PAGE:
United Kingdom: Holland & Knight belatedly registered a contract extension with the British Ministry of Defense that began March 2020 to “act as external US legal counsel to the Authority on matters concerning United States law and legal practice. The firm has represented the ministry since 1999.

Middle East

Iraq (Kurdistan): The Kurdistan Regional Government’s US office hosts a virtual event on Wednesday commemorating the 30th anniversary of Operation Provide Comfort, the US and coalition-led effort to protect the Iraqi Kurds under Saddam Hussein in 1991.

“This bold and brave military-humanitarian operation was a turning point in Iraqi Kurdistan’s fortunes,” the invitation states. “After suffering decades of oppression, genocide and environmental destruction, for the first time, the people of Kurdistan found protection and grasped the opportunity to create a region that is today an example of stability, peaceful coexistence and a safe haven for those fleeing conflict.”

The event includes an impressive line-up of US speakers, including:

  • James A. Baker III, former US Secretary of State;
  • Dana Stroul, Deputy Assistant Secretary of Defense for the Middle East, US Department of Defense;
  • Gen. John Abizaid, retired, United States Army;
  • Gen. Jay Garner, retired, United States Army; and
  • Gen. James Jones, retired, United States Marine Corps.

Kuwait: Holland & Knight terminated its contract with Kuwaiti businessman Talal al-Dabbous on Oct. 14, 2020, according to a new lobbying filing. The firm was hired at the beginning of last year to “assist with strategic and legal advice, including communication and media relations services” to support al-Dabboous’ business and legal objectives. Holland & Knight’s work was paid for on an hourly basis. The firm received $105,000 for legal representation services in the first six months through August 2020 but did not report any activities afterwards.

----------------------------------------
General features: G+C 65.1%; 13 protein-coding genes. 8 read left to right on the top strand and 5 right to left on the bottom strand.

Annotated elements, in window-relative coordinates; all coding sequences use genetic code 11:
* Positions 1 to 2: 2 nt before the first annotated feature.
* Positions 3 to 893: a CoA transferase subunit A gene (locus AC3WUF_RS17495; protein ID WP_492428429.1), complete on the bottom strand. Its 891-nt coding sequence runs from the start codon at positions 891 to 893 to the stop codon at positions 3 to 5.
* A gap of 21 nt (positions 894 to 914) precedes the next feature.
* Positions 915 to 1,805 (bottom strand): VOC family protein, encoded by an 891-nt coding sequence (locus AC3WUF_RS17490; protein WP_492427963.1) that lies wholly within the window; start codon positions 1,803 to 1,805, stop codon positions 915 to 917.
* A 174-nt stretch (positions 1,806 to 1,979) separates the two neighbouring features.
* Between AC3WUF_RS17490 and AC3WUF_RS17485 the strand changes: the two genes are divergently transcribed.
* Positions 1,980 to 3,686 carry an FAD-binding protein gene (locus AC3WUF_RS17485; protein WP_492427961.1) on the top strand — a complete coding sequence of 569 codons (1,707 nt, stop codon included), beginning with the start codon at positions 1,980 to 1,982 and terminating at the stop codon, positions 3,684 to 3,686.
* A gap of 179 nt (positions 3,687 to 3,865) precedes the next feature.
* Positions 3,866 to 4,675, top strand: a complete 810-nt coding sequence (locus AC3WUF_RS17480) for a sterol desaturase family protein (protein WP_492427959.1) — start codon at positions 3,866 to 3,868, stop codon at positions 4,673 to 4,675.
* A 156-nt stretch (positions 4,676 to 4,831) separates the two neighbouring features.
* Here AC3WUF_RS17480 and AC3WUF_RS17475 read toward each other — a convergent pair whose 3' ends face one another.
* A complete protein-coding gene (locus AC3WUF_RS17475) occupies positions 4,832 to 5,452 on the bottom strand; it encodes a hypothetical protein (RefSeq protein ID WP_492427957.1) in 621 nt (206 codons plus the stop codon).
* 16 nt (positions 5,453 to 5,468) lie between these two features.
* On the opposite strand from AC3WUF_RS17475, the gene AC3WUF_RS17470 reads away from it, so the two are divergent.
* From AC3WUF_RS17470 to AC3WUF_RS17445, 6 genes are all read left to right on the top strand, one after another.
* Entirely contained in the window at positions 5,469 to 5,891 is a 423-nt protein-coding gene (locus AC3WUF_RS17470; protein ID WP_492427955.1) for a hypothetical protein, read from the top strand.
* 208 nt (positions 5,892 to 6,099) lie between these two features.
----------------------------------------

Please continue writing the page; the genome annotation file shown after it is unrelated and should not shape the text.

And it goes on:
Business lobbying

Wavefront Technology Solutions (Canada): Key Advocates has been hired by Wavefront Technology Solutions USA, a part of the Canadian energy technology company of the same name, to lobby on issues related to stranded oil and gas technology. The firm’s managing directors Sante Esposito and Bryan Esposito are registered to lobby for the company.

Caught our eye

Jamaica: Jamaica’s Tourist Board has hired the Lou Hammond Group to promote travel to the country, replacing the country’s previous contract with Finn Partners, O’Dwyer’s reports. Lou Hammond will pitch the island as a “four-season destination of choice” for Americans due to its scenery, culture and opportunities for wellness.

Politico reports that the US Office of the Director of National Intelligence will create a Foreign Malign Influence Center in response to foreign entities interfering with US affairs, such as Russia’s various hacks into US institutions. The creation of the new center was outlined in a recent intelligence authorization bill.